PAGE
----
Simple RLC meter (Fourier transform part 3)

As an application of the FFT algorithms I present here a simple RLC meter that is able to measure resistors, inductors, capacitors with a reasonable precision. It uses a simple circuit in which a known frequency is sent to a R+Z circuit (where Z could be R, L, C) and then the current and voltage on the Z are measured. The current is indirectly measured by actually measuring the voltage on R. A PC sound card is used to output the test signal on line-out and also to do acquisition of the measurement signals through line-in.

Two frequencies are used, a low one and a high one for cases where Z is too low or to high.

A calibration is performed with DUT (Device Under Test) unplugged. It will measure the impedance of the circuit and use it subsequently to adjust the DUT measurement.

The time domain signals acquired from the sound card are transformed into frequency domain using FFT and so they become complex signals. Then you could do calculus using DC current methods.

Impedance calculation: $u_L[N]$ – time domain channel left $u_R[N]$ – time domain channel right $U_L[N]$ – frequency domain channel left $U_R[N]$ – frequency domain channel right $Z = R\frac{U_L}{U_R - U_L}$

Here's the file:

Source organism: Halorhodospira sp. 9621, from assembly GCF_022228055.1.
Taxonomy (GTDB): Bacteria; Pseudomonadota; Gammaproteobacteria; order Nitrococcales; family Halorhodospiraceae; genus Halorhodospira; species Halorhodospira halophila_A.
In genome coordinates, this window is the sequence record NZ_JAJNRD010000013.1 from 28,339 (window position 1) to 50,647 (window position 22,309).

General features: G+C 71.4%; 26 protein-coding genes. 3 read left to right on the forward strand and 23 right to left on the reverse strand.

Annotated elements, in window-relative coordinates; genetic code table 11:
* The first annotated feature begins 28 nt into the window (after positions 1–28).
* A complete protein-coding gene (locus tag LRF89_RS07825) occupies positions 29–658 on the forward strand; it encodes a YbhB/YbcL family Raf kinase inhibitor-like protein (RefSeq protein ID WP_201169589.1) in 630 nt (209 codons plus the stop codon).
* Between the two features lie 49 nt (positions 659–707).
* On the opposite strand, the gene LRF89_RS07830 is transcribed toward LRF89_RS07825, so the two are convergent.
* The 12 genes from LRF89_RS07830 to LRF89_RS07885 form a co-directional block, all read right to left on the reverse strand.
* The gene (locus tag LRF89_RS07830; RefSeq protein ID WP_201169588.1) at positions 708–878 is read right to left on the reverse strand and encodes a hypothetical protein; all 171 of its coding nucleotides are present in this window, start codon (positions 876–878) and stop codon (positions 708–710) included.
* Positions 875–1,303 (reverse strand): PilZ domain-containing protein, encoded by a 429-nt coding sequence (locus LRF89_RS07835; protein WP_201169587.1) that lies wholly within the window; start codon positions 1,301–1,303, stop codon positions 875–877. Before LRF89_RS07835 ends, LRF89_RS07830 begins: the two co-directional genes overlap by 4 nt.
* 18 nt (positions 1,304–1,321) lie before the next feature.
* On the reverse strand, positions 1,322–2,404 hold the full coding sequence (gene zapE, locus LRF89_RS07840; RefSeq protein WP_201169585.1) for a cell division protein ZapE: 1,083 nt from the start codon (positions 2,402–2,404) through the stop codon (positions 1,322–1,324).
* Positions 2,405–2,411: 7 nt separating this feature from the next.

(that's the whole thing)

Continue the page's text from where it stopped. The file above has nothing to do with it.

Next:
During calibration the program stores $Z_{calib}$ and then on the DUT measurement it will calculate correct impedance with: $Z_{DUT} = \frac{Z_{mes}Z_{calib}}{Z_{calib} - Z_{mes}}$

Note on frequency domain:

FFT will use a number of $N$ points for its calculation which corresponds to maximum frequency of the signal, $N/2$ corresponds to Nyquist frequency. Therefore if the signal has frequency $f$ you could calculate which point corresponds to this frequency: $k = f \frac{N}{r}$, where $r$ is the sampling rate.

Going from complex to real: $\mid Z \mid = \sqrt{Re(Z(k))^2 + Im(Z(k))^2}$ and $tg(\phi) = \frac{Im(Z(k))}{Re(Z(k))}$

Now you could determine whether the DUT is R, L, C based on $tg(\phi)$.

The program runs on Linux with ALSA, alsa-utils, fftw installed.

1. aanev says: